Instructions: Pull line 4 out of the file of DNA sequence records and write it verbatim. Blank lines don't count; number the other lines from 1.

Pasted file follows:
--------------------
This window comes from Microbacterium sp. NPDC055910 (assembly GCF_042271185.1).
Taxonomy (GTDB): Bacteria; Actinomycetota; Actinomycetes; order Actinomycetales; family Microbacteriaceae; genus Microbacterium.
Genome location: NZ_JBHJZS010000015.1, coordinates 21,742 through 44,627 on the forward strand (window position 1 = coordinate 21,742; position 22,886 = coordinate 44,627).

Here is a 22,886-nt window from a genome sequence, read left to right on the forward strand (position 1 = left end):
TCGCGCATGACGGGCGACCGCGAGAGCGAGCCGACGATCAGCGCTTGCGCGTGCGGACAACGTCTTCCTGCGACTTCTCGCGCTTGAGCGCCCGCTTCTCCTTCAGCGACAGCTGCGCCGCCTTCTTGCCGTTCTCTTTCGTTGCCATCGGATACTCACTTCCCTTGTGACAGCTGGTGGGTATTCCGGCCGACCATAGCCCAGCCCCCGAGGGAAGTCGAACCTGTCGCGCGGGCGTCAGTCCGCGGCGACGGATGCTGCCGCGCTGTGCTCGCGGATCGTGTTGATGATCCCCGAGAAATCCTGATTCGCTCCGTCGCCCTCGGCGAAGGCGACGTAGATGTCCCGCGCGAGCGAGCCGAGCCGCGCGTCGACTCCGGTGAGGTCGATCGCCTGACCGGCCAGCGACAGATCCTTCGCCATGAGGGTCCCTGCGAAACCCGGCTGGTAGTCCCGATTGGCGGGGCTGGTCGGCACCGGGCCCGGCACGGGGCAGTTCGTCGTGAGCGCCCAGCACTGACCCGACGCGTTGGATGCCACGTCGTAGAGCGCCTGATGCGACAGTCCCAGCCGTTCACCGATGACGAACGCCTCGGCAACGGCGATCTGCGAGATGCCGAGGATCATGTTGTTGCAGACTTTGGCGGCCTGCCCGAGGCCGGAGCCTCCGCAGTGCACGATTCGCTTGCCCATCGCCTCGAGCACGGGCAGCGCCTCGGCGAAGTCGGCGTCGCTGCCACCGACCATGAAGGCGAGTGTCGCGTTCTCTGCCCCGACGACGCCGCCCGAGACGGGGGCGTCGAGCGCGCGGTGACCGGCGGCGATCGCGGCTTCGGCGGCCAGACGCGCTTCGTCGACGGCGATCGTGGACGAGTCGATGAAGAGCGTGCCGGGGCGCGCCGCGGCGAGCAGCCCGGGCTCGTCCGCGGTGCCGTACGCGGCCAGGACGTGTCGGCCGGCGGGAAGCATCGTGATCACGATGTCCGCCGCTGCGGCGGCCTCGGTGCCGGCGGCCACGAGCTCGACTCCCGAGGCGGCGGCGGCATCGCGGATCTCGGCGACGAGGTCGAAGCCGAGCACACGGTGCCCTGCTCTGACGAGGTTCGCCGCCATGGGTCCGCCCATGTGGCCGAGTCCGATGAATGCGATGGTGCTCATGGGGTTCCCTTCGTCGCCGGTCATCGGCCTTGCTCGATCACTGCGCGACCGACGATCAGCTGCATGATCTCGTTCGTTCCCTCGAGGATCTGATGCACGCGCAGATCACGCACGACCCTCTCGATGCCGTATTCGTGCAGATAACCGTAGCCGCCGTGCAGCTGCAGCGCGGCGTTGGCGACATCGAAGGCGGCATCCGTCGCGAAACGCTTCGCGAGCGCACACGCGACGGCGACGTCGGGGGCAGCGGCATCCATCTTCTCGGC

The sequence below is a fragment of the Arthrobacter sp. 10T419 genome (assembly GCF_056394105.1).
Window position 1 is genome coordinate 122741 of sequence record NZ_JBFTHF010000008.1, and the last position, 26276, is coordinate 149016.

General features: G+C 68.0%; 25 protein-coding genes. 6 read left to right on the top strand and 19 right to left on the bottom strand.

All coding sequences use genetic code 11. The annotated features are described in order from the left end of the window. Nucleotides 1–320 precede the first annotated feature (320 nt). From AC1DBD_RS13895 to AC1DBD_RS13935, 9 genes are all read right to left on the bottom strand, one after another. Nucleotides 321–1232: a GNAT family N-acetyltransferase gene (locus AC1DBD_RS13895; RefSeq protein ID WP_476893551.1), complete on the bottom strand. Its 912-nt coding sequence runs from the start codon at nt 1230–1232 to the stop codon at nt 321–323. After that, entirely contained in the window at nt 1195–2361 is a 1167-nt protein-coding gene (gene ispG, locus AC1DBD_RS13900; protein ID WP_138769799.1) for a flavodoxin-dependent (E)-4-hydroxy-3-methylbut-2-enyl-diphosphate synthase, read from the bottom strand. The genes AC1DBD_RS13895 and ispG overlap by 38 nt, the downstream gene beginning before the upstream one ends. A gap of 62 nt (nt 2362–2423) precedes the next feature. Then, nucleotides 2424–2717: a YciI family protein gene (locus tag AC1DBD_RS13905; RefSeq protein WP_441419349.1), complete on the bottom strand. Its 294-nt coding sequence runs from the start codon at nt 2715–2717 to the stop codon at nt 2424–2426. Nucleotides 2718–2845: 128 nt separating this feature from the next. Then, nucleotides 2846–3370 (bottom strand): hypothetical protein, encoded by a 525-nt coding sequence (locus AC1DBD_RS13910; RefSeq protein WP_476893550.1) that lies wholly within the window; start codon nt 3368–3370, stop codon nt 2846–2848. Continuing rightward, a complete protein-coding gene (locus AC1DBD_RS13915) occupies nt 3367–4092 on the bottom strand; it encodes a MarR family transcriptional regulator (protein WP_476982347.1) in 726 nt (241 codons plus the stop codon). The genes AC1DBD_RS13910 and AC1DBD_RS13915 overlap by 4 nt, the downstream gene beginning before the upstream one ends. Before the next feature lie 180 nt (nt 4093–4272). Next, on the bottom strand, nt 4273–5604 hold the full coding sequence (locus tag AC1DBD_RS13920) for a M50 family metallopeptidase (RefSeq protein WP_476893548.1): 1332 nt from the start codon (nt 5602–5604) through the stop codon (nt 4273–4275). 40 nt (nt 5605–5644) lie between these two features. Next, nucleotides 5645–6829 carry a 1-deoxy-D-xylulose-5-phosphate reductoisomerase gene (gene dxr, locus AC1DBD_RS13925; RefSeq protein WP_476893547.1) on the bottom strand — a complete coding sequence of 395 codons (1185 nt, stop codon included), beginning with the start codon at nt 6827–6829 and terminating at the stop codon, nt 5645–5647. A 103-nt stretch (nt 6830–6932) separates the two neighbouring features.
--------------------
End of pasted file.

Here is a 22,886-nt window from a genome sequence, read left to right on the forward strand (position 1 = left end):